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Undermined Estate Agent Unfairly Dismissed

A senior estate agent, who was moved from a lucrative area manager’s post to take charge of a number of unprofitable ‘graveyard’ offices, has succeeded in an unfair dismissal claim – but will not receive as much compensation as he had hoped for.

The man’s income was directly linked to the profitability of the branches he managed and his move had led to a reduction in bonuses due to him. However, as he was ‘an honourable and trusting man’, he had relied upon his boss’s promise that he would not lose out financially in the end.

However, that promise was not kept, nor were assurances relating to his healthcare and pension benefits. The man was subsequently moved again to a more junior role as manager of two branches. He felt so undermined and unsupported by his boss that he ultimately resigned, considering his position untenable.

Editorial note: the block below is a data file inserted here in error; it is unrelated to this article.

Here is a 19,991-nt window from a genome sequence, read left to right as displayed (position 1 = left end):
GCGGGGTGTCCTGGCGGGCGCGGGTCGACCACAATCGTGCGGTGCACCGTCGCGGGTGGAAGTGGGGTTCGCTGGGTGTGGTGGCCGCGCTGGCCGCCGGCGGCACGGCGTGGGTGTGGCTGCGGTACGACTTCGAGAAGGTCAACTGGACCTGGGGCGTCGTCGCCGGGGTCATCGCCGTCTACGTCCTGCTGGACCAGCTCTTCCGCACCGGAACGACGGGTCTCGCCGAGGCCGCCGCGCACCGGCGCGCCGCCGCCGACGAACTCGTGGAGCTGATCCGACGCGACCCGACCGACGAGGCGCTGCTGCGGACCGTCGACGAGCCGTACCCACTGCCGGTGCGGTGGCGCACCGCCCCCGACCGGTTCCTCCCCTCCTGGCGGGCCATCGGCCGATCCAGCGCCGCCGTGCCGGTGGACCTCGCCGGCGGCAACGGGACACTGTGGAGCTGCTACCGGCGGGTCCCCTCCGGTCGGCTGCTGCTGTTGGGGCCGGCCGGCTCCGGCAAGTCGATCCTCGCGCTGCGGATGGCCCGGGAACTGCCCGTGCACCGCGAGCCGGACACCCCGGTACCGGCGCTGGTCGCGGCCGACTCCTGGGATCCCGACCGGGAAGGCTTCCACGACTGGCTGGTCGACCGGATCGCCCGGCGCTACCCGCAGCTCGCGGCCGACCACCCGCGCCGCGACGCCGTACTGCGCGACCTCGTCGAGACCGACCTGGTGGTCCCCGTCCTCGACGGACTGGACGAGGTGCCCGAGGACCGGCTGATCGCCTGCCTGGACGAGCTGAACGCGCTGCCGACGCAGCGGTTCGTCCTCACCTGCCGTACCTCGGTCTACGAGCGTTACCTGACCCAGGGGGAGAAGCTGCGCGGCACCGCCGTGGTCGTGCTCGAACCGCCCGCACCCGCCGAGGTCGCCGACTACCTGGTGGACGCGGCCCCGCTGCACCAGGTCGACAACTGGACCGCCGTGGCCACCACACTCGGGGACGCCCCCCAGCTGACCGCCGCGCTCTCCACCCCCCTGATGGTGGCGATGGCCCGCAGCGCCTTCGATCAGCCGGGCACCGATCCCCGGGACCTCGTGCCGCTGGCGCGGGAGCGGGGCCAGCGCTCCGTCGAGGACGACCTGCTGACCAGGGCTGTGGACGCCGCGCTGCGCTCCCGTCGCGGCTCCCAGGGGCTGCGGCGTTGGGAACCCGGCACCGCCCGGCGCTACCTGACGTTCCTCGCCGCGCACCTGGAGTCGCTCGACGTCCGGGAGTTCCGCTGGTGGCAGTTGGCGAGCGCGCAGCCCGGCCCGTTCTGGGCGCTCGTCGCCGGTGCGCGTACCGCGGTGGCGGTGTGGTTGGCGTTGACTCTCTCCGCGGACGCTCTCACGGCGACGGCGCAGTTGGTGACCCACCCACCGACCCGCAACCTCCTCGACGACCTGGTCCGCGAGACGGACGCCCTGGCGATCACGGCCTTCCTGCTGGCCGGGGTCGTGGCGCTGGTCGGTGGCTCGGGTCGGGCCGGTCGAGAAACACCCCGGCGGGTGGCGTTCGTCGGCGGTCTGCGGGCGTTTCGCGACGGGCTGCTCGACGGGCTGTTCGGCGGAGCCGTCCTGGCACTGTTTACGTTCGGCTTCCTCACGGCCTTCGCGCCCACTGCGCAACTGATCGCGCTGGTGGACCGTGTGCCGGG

In ruling that he had been constructively dismissed unfairly, an Employment Tribunal (ET) found that his boss had fundamentally breached the implied term of trust and confidence in a way that went to the root of the employment relationship.

The ET assessed the man’s compensation on the basis of the higher earnings he had enjoyed in his original role as area manager of a number of successful branches. It also awarded him damages for breach of contract.

However, in allowing the employer’s appeal, the Employment Appeal Tribunal (EAT) found that the ET had no power to make an award of damages for breach of contract when the man had neither raised nor pursued such a claim.

Noting that he had been moved from the area manager’s role more than four months before his resignation, the EAT also found that the man’s compensation ought to have been based on the lower salary he was earning at the time of his departure. The case was sent back to the ET for the man’s award to be reassessed.